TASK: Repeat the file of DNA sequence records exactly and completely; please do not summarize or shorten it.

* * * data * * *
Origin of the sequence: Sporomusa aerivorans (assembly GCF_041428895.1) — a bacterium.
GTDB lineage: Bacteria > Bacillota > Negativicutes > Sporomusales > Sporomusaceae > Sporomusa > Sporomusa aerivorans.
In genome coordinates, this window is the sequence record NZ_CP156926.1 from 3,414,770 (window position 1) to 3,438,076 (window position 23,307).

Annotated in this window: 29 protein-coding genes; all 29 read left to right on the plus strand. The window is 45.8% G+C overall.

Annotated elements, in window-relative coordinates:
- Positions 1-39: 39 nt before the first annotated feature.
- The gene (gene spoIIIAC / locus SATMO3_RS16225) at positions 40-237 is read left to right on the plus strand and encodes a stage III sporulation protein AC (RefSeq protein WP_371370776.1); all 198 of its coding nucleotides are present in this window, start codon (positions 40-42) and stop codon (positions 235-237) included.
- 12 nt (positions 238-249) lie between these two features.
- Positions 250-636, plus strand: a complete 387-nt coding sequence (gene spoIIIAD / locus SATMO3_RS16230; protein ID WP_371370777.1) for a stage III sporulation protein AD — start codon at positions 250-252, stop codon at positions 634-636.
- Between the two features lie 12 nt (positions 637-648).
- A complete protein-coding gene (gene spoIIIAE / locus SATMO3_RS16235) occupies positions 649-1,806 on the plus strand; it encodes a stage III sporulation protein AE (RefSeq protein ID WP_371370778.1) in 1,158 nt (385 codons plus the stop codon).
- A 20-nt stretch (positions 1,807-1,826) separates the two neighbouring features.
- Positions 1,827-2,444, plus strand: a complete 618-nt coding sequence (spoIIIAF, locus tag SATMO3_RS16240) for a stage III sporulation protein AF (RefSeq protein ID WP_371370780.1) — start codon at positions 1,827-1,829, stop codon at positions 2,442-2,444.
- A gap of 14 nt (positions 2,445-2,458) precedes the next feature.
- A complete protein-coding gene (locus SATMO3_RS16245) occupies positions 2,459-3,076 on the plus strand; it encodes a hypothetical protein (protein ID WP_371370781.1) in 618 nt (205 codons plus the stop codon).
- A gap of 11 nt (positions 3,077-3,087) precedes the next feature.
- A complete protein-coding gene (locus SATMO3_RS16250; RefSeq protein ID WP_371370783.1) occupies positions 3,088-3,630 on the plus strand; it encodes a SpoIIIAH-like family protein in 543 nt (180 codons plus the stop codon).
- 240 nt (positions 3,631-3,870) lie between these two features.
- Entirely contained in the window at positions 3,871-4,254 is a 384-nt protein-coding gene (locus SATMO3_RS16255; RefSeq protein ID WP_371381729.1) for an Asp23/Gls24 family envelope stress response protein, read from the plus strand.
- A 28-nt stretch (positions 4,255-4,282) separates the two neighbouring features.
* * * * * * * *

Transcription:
Origin of the sequence: Sporomusa aerivorans (assembly GCF_041428895.1) — a bacterium.
GTDB lineage: Bacteria > Bacillota > Negativicutes > Sporomusales > Sporomusaceae > Sporomusa > Sporomusa aerivorans.
In genome coordinates, this window is the sequence record NZ_CP156926.1 from 3,414,770 (window position 1) to 3,438,076 (window position 23,307).

Annotated in this window: 29 protein-coding genes; all 29 read left to right on the plus strand. The window is 45.8% G+C overall.

Annotated elements, in window-relative coordinates:
- Positions 1-39: 39 nt before the first annotated feature.
- The gene (gene spoIIIAC / locus SATMO3_RS16225) at positions 40-237 is read left to right on the plus strand and encodes a stage III sporulation protein AC (RefSeq protein WP_371370776.1); all 198 of its coding nucleotides are present in this window, start codon (positions 40-42) and stop codon (positions 235-237) included.
- 12 nt (positions 238-249) lie between these two features.
- Positions 250-636, plus strand: a complete 387-nt coding sequence (gene spoIIIAD / locus SATMO3_RS16230; protein ID WP_371370777.1) for a stage III sporulation protein AD — start codon at positions 250-252, stop codon at positions 634-636.
- Between the two features lie 12 nt (positions 637-648).
- A complete protein-coding gene (gene spoIIIAE / locus SATMO3_RS16235) occupies positions 649-1,806 on the plus strand; it encodes a stage III sporulation protein AE (RefSeq protein ID WP_371370778.1) in 1,158 nt (385 codons plus the stop codon).
- A 20-nt stretch (positions 1,807-1,826) separates the two neighbouring features.
- Positions 1,827-2,444, plus strand: a complete 618-nt coding sequence (spoIIIAF, locus tag SATMO3_RS16240) for a stage III sporulation protein AF (RefSeq protein ID WP_371370780.1) — start codon at positions 1,827-1,829, stop codon at positions 2,442-2,444.
- A gap of 14 nt (positions 2,445-2,458) precedes the next feature.
- A complete protein-coding gene (locus SATMO3_RS16245) occupies positions 2,459-3,076 on the plus strand; it encodes a hypothetical protein (protein ID WP_371370781.1) in 618 nt (205 codons plus the stop codon).
- A gap of 11 nt (positions 3,077-3,087) precedes the next feature.
- A complete protein-coding gene (locus SATMO3_RS16250; RefSeq protein ID WP_371370783.1) occupies positions 3,088-3,630 on the plus strand; it encodes a SpoIIIAH-like family protein in 543 nt (180 codons plus the stop codon).
- 240 nt (positions 3,631-3,870) lie between these two features.
- Entirely contained in the window at positions 3,871-4,254 is a 384-nt protein-coding gene (locus SATMO3_RS16255; RefSeq protein ID WP_371381729.1) for an Asp23/Gls24 family envelope stress response protein, read from the plus strand.
- A 28-nt stretch (positions 4,255-4,282) separates the two neighbouring features.